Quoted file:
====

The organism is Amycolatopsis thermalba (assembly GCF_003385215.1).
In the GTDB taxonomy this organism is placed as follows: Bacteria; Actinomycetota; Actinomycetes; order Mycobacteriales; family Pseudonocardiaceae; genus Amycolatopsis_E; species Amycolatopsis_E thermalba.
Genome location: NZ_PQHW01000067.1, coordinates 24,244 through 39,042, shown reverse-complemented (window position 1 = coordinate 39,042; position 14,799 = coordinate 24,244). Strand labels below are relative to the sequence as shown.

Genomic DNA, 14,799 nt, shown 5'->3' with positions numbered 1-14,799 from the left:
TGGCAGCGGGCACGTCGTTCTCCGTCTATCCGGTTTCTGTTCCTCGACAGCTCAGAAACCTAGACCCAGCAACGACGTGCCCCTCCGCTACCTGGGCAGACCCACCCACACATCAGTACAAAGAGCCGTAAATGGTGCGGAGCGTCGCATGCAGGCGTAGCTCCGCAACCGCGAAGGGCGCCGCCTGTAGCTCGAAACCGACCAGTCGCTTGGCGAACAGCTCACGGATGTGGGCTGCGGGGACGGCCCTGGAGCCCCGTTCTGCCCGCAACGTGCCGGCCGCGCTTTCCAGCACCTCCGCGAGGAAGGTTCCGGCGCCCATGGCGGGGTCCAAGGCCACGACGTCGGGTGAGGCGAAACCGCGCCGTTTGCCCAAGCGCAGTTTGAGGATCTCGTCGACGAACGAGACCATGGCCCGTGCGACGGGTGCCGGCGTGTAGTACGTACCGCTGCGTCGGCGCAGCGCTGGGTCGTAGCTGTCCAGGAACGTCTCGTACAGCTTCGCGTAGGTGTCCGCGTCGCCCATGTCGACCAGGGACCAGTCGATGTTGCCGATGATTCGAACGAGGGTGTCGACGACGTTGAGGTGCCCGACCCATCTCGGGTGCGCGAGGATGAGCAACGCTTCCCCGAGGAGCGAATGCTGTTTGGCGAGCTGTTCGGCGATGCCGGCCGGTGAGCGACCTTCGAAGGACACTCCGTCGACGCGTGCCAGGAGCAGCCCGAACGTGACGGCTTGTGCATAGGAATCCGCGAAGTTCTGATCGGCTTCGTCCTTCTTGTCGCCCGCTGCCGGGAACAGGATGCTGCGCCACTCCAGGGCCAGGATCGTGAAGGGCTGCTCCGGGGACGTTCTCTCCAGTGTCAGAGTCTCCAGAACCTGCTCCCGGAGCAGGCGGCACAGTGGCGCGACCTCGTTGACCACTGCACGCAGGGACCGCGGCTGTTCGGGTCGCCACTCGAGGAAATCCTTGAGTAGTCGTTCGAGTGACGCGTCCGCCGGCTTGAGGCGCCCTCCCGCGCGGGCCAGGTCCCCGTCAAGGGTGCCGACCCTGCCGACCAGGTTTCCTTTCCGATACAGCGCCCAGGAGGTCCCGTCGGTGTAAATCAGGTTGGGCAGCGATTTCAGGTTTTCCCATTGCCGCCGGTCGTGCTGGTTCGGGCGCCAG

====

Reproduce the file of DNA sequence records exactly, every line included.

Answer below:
The organism is Amycolatopsis thermalba (assembly GCF_003385215.1).
In the GTDB taxonomy this organism is placed as follows: Bacteria; Actinomycetota; Actinomycetes; order Mycobacteriales; family Pseudonocardiaceae; genus Amycolatopsis_E; species Amycolatopsis_E thermalba.
Genome location: NZ_PQHW01000067.1, coordinates 24,244 through 39,042, shown reverse-complemented (window position 1 = coordinate 39,042; position 14,799 = coordinate 24,244). Strand labels below are relative to the sequence as shown.

Genomic DNA, 14,799 nt, shown 5'->3' with positions numbered 1-14,799 from the left:
TGGCAGCGGGCACGTCGTTCTCCGTCTATCCGGTTTCTGTTCCTCGACAGCTCAGAAACCTAGACCCAGCAACGACGTGCCCCTCCGCTACCTGGGCAGACCCACCCACACATCAGTACAAAGAGCCGTAAATGGTGCGGAGCGTCGCATGCAGGCGTAGCTCCGCAACCGCGAAGGGCGCCGCCTGTAGCTCGAAACCGACCAGTCGCTTGGCGAACAGCTCACGGATGTGGGCTGCGGGGACGGCCCTGGAGCCCCGTTCTGCCCGCAACGTGCCGGCCGCGCTTTCCAGCACCTCCGCGAGGAAGGTTCCGGCGCCCATGGCGGGGTCCAAGGCCACGACGTCGGGTGAGGCGAAACCGCGCCGTTTGCCCAAGCGCAGTTTGAGGATCTCGTCGACGAACGAGACCATGGCCCGTGCGACGGGTGCCGGCGTGTAGTACGTACCGCTGCGTCGGCGCAGCGCTGGGTCGTAGCTGTCCAGGAACGTCTCGTACAGCTTCGCGTAGGTGTCCGCGTCGCCCATGTCGACCAGGGACCAGTCGATGTTGCCGATGATTCGAACGAGGGTGTCGACGACGTTGAGGTGCCCGACCCATCTCGGGTGCGCGAGGATGAGCAACGCTTCCCCGAGGAGCGAATGCTGTTTGGCGAGCTGTTCGGCGATGCCGGCCGGTGAGCGACCTTCGAAGGACACTCCGTCGACGCGTGCCAGGAGCAGCCCGAACGTGACGGCTTGTGCATAGGAATCCGCGAAGTTCTGATCGGCTTCGTCCTTCTTGTCGCCCGCTGCCGGGAACAGGATGCTGCGCCACTCCAGGGCCAGGATCGTGAAGGGCTGCTCCGGGGACGTTCTCTCCAGTGTCAGAGTCTCCAGAACCTGCTCCCGGAGCAGGCGGCACAGTGGCGCGACCTCGTTGACCACTGCACGCAGGGACCGCGGCTGTTCGGGTCGCCACTCGAGGAAATCCTTGAGTAGTCGTTCGAGTGACGCGTCCGCCGGCTTGAGGCGCCCTCCCGCGCGGGCCAGGTCCCCGTCAAGGGTGCCGACCCTGCCGACCAGGTTTCCTTTCCGATACAGCGCCCAGGAGGTCCCGTCGGTGTAAATCAGGTTGGGCAGCGATTTCAGGTTTTCCCATTGCCGCCGGTCGTGCTGGTTCGGGCGCCAG